“We understand the perspective of those who aren’t vaccinated yet or do not want to get vaccinated. But from a realistic standpoint, it’s a math equation for us. We can fit thousands more vaccinated people than we can non-vaccinated.”

Minor-league baseball teams lack money from national and even regional television deals and are almost entirely dependent on gate revenue. The Mariners, in contrast, draw revenue from their team-owned regional sports network and are among 30 teams splitting $1.55 billion in national TV money this season. 

The Sounders, typically one in only a handful of annually-profitable Major League Soccer teams, generate a much smaller portion of money off local and national TV. MLS commissioner Don Garber revealed ahead of the championship game last year that the gate-driven league was down just under $1 billion in revenues due to COVID-19 impacts.

So, the Sounders do need to get back closer to the 40,000 or so fans a game they typically draw to have a shot at profitability. That would appear to leave them incentivized to add as many vaccine-only seats as possible, though they’re in largely the same boat as the Mariners on that front.


The Sounders have been selling tickets to two remaining home games through month’s end. Their next Lumen Field game after that isn’t until June 23 following an international break and is one of only two remaining home matches ahead of Inslee potentially reopening venues to full capacity. 

Like the Mariners, the team had sold about 7,000 seats in socially-distanced pods before announcing May 11 that vaccine-only sections would be introduced. Those take effect starting with the match Sunday against Atlanta United FC and should boost attendance to about 13,000 or 14,000.

Sounders spokesman Alex Caulfield said the team will see how that game and another one next weekend go before deciding on expanding its vaccine-only zones. As with the Mariners, the two remaining Sounders games at Lumen Field in June before a possible full July reopening represents just 11% of the team’s home schedule. So, the Sounders would need to weigh the proportional benefits of any near-term capacity boost against possible fan hesitancy.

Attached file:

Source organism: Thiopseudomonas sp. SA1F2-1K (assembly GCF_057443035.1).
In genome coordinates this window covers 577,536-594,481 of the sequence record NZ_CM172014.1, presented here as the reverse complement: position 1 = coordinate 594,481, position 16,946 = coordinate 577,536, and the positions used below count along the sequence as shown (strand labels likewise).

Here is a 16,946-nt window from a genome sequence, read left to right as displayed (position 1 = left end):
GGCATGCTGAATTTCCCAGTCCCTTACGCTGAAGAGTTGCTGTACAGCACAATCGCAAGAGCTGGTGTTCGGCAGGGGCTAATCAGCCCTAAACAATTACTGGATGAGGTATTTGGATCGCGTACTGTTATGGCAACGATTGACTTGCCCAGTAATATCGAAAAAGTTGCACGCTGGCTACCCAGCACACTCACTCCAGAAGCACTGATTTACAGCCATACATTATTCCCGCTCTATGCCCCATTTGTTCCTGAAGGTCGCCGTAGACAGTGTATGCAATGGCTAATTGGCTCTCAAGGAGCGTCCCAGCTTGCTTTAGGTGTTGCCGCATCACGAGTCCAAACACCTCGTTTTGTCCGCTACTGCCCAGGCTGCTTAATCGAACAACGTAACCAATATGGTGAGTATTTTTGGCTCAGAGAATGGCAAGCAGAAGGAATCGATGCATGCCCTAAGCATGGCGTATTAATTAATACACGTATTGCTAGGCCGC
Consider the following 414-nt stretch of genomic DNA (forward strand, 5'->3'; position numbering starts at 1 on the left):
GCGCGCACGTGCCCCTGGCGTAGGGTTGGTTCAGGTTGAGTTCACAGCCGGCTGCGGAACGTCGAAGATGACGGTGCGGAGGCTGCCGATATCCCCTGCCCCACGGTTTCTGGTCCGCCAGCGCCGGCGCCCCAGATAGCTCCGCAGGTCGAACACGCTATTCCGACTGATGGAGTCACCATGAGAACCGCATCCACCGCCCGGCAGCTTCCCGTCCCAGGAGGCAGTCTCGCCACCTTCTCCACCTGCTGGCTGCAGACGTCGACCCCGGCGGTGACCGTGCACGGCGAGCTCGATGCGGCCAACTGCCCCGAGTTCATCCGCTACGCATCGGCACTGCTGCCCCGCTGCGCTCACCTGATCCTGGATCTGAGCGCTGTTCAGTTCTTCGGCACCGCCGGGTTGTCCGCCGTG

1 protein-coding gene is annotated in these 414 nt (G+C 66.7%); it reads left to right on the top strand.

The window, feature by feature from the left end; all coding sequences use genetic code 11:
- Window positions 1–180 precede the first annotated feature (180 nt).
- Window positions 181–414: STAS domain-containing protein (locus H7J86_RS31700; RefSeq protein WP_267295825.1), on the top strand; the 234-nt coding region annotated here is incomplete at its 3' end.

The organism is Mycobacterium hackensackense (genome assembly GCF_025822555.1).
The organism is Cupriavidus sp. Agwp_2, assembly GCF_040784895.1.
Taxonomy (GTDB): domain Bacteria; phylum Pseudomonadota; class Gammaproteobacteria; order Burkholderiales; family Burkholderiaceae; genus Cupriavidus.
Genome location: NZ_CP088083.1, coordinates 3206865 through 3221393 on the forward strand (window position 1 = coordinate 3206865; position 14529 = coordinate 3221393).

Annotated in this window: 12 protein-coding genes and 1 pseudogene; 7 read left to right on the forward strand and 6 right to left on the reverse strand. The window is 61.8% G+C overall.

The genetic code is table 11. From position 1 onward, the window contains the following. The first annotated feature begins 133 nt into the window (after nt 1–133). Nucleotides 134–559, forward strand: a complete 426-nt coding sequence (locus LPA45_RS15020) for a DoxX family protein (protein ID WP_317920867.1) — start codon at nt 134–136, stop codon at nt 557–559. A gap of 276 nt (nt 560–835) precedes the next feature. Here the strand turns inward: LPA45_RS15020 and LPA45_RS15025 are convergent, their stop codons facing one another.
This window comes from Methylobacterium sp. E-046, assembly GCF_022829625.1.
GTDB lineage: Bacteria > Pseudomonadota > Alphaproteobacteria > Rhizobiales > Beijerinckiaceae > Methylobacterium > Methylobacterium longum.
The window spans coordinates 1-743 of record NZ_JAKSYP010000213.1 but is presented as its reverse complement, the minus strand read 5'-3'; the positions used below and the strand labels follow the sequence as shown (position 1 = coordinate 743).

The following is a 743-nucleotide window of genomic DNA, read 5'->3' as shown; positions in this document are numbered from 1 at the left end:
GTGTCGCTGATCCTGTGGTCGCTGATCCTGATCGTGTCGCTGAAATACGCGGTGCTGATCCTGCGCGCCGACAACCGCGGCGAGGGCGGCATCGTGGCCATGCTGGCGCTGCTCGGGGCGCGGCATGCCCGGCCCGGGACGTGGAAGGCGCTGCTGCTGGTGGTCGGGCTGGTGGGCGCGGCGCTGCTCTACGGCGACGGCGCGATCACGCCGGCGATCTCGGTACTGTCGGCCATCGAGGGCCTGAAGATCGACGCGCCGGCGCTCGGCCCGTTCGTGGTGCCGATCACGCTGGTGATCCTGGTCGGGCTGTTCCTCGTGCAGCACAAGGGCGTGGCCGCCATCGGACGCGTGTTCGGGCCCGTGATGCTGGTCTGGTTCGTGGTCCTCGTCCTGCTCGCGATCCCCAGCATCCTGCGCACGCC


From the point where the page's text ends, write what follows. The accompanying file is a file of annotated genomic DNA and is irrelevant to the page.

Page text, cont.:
“As a club, our mentality has been that slow and steady wins the race,’’ Caulfield said. “And that it’s better to ease back into things as we go along.’’ 

Unlike the Mariners, who are allowing vaccinated fans to go mask-less throughout the ballpark, the Sounders are requiring those in socially-distanced pods to keep theirs on whether they’ve been vaccinated or not.

The Storm faces similar seating alignment constraints at Angel of the Winds Arena in Everett. Under Inslee’s recent changes, indoor sporting venues are limited to 2,000 fans but the Storm can fit only about 1,500 in the building given spacing they’ve allotted in both vaccinated and unvaccinated sections.


Unvaccinated seating takes up the majority of the venue and is capped at 600 seats spaced 6 feet apart under state guidelines. The vaccinated sections feature seats spaced at 3-foot distances to form the remaining capacity.

The Storm has drawn just more than 1,000 fans to each of two previous home games but limited access to only season ticket-holders. Friday, the team put an additional 300 seats on sale to the general public in its vaccinated sections for the upcoming two home games against Connecticut and Dallas.

Storm spokesman Jeff Hoffman said it’s unlikely the team would further boost capacity much beyond 1,500 before Inslee decides whether to open up venues more fully.

Hoffman said the team could already put fans “shoulder to shoulder” in vaccinated sections if it wanted to instead of keeping them 3 feet apart and get closer to the 2,000-person capacity that way. But it’s opting not to do so, out of concern about how fans might react.  

 “I think the hesitation was the comfort of the fans,’’ he said. “It might have scared more people away had we tried to pack them in.’’